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Biomed Opt Express. 2016 Dec 2;8(1):16-37. doi: 10.1364/BOE.8.000016. eCollection 2017 Jan 1.

Wide-field retinal optical coherence tomography with wavefront sensorless adaptive optics for enhanced imaging of targeted regions.

Author information

1
Department of Biomedical Engineering, Duke University, 136 Hudson Hall, Box 90281, Durham, North Carolina 27708, USA.
2
Department of Ophthalmology, Duke University Medical Center, Durham, North Carolina 27710, USA; Department of Medicine (Geriatrics)/Duke Aging Center, Duke University Medical Center, Durham, North Carolina 27710, USA; Geriatrics Research Education & Clinical Center, Durham VA Medical Center, Durham, North Carolina 27705, USA.
3
Department of Ophthalmology, Duke University Medical Center, Durham, North Carolina 27710, USA.
4
Department of Biomedical Engineering, Duke University, 136 Hudson Hall, Box 90281, Durham, North Carolina 27708, USA; Department of Ophthalmology, Duke University Medical Center, Durham, North Carolina 27710, USA.

Abstract

The peripheral retina of the human eye offers a unique opportunity for assessment and monitoring of ocular diseases. We have developed a novel wide-field (>70°) optical coherence tomography system (WF-OCT) equipped with wavefront sensorless adaptive optics (WSAO) for enhancing the visualization of smaller (<25°) targeted regions in the peripheral retina. We iterated the WSAO algorithm at the speed of individual OCT B-scans (~20 ms) by using raw spectral interferograms to calculate the optimization metric. Our WSAO approach with a 3 mm beam diameter permitted primarily low- but also high- order peripheral wavefront correction in less than 10 seconds. In preliminary imaging studies in five normal human subjects, we quantified statistically significant changes with WSAO correction, corresponding to a 10.4% improvement in average pixel brightness (signal) and 7.0% improvement in high frequency content (resolution) when visualizing 1 mm (~3.5°) B-scans of the peripheral (>23°) retina. We demonstrated the ability of our WF-OCT system to acquire non wavefront-corrected wide-field images rapidly, which could then be used to locate regions of interest, zoom into targeted features, and visualize the same region at different time points. A pilot clinical study was conducted on seven healthy volunteers and two subjects with prodromal Alzheimer's disease which illustrated the capability to image Drusen-like pathologies as far as 32.5° from the fovea in un-averaged volume scans. This work suggests that the proposed combination of WF-OCT and WSAO may find applications in the diagnosis and treatment of ocular, and potentially neurodegenerative, diseases of the peripheral retina, including diabetes and Alzheimer's disease.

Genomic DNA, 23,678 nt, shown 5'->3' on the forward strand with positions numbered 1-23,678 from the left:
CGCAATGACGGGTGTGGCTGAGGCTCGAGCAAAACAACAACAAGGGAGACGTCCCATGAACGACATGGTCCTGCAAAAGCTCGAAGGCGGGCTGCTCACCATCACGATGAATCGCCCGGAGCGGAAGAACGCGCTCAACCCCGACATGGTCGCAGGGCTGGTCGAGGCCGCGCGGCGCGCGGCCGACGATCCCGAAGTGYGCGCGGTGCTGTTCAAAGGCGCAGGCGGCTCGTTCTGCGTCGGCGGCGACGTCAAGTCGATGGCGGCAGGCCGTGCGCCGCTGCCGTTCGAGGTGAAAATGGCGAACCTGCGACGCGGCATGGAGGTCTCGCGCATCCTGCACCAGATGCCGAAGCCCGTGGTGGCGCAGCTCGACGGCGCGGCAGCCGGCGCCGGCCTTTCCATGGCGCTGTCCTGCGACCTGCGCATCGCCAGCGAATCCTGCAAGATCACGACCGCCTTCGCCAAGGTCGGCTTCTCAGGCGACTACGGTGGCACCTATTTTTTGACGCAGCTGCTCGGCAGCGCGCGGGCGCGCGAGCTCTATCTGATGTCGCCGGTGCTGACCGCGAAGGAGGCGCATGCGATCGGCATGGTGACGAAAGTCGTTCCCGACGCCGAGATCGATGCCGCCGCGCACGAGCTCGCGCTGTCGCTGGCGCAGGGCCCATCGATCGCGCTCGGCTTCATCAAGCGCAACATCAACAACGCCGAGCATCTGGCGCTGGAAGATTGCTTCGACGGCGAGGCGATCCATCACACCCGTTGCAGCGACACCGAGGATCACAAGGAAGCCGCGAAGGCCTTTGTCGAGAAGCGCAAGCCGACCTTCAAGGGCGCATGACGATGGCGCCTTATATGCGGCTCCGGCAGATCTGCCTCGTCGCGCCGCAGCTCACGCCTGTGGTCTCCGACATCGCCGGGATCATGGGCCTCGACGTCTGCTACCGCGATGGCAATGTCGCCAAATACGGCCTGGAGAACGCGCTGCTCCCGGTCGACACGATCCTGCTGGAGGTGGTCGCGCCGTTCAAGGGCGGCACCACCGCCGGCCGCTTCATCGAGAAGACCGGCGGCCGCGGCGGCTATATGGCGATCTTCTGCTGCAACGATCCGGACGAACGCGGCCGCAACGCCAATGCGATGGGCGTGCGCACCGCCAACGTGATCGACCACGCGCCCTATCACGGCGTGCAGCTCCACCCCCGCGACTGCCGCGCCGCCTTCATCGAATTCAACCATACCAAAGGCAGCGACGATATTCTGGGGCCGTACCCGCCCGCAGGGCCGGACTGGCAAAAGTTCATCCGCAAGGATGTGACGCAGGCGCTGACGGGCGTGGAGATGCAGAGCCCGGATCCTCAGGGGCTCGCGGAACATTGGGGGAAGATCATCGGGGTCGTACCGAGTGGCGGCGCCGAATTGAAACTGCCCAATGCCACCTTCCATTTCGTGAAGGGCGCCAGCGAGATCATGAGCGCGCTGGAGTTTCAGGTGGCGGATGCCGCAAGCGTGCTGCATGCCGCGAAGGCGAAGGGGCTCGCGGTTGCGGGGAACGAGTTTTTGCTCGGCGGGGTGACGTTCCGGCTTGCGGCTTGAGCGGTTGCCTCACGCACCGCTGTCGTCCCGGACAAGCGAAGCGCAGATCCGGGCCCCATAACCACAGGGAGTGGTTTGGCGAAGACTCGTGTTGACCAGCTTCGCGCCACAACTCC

KEYWORDS:

(170.4470) Ophthalmology; (170.4500) Optical coherence tomography; (330.4060) Vision modeling; (330.4460) Ophthalmic optics and devices; (330.7326) Visual optics, modeling; (330.7327) Visual optics, ophthalmic instrumentation

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